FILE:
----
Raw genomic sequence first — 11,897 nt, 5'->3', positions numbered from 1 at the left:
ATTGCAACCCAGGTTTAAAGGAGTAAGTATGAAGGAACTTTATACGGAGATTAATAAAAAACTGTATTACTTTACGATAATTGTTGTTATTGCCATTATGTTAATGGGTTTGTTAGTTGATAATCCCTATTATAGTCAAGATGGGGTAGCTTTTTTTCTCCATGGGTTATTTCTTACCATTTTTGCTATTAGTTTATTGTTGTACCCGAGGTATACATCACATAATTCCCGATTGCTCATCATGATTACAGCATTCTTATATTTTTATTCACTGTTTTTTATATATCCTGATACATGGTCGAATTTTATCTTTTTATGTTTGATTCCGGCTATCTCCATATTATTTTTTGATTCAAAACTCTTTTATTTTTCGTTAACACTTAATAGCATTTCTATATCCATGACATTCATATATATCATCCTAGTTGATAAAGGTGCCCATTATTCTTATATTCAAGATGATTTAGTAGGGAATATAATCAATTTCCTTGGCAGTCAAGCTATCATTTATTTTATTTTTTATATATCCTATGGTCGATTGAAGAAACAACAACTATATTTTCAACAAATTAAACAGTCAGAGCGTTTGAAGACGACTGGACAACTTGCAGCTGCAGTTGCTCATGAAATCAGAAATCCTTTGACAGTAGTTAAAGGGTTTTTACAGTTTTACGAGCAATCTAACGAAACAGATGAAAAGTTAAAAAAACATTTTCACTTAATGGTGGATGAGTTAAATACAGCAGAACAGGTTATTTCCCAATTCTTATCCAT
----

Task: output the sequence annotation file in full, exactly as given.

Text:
Raw genomic sequence first — 11,897 nt, 5'->3', positions numbered from 1 at the left:
ATTGCAACCCAGGTTTAAAGGAGTAAGTATGAAGGAACTTTATACGGAGATTAATAAAAAACTGTATTACTTTACGATAATTGTTGTTATTGCCATTATGTTAATGGGTTTGTTAGTTGATAATCCCTATTATAGTCAAGATGGGGTAGCTTTTTTTCTCCATGGGTTATTTCTTACCATTTTTGCTATTAGTTTATTGTTGTACCCGAGGTATACATCACATAATTCCCGATTGCTCATCATGATTACAGCATTCTTATATTTTTATTCACTGTTTTTTATATATCCTGATACATGGTCGAATTTTATCTTTTTATGTTTGATTCCGGCTATCTCCATATTATTTTTTGATTCAAAACTCTTTTATTTTTCGTTAACACTTAATAGCATTTCTATATCCATGACATTCATATATATCATCCTAGTTGATAAAGGTGCCCATTATTCTTATATTCAAGATGATTTAGTAGGGAATATAATCAATTTCCTTGGCAGTCAAGCTATCATTTATTTTATTTTTTATATATCCTATGGTCGATTGAAGAAACAACAACTATATTTTCAACAAATTAAACAGTCAGAGCGTTTGAAGACGACTGGACAACTTGCAGCTGCAGTTGCTCATGAAATCAGAAATCCTTTGACAGTAGTTAAAGGGTTTTTACAGTTTTACGAGCAATCTAACGAAACAGATGAAAAGTTAAAAAAACATTTTCACTTAATGGTGGATGAGTTAAATACAGCAGAACAGGTTATTTCCCAATTCTTATCCAT